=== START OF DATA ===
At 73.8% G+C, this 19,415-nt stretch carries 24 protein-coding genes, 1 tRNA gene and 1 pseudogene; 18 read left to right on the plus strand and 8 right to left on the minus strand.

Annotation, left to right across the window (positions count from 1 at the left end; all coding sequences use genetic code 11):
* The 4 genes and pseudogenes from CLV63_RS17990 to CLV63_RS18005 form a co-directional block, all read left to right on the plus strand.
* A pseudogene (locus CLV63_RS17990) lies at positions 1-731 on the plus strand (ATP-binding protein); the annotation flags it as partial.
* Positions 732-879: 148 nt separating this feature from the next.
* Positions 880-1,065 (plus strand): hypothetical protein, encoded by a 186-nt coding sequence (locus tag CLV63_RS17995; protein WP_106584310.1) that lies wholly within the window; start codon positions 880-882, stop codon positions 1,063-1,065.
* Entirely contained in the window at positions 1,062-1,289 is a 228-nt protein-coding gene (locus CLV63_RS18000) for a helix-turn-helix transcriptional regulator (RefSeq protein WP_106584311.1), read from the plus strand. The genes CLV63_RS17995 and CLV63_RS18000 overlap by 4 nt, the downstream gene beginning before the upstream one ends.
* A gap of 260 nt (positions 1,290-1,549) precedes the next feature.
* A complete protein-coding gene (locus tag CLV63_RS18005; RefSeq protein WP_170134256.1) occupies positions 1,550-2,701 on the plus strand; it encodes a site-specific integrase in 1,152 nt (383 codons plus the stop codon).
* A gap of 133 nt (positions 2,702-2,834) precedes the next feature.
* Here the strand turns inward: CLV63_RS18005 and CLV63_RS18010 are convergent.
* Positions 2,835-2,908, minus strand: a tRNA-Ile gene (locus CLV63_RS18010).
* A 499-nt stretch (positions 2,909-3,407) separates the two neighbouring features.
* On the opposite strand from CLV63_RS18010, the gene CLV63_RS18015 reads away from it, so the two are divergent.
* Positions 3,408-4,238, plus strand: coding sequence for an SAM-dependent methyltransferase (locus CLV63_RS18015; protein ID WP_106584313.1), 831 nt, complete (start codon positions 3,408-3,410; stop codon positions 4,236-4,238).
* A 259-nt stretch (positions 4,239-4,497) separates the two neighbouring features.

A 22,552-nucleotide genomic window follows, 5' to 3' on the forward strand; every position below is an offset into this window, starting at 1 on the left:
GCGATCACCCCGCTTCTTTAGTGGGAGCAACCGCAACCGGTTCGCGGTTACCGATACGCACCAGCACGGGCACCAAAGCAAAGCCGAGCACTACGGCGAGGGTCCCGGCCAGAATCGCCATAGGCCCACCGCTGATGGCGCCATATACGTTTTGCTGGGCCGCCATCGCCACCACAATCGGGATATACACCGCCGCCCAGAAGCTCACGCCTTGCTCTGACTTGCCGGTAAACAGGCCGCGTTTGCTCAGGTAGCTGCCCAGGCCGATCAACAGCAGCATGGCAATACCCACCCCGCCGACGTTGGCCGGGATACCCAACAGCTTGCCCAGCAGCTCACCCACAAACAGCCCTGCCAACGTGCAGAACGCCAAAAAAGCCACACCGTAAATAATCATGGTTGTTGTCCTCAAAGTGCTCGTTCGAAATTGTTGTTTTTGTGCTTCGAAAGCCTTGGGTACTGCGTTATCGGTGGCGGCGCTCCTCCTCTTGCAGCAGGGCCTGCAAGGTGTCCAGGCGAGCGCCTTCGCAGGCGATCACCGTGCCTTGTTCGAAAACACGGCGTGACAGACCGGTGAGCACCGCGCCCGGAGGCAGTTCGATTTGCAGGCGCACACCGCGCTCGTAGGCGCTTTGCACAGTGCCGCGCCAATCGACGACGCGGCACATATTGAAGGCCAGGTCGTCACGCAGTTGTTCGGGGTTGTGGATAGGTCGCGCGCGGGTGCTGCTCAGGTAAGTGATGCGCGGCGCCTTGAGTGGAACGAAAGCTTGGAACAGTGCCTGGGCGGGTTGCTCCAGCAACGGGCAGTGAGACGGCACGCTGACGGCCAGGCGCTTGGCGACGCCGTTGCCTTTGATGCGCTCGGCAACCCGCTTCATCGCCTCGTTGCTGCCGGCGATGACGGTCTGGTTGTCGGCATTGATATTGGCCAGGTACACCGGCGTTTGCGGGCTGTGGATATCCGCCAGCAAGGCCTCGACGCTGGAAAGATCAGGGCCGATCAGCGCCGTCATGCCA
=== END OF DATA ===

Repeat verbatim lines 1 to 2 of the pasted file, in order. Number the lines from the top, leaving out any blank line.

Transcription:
At 73.8% G+C, this 19,415-nt stretch carries 24 protein-coding genes, 1 tRNA gene and 1 pseudogene; 18 read left to right on the plus strand and 8 right to left on the minus strand.

Annotation, left to right across the window (positions count from 1 at the left end; all coding sequences use genetic code 11):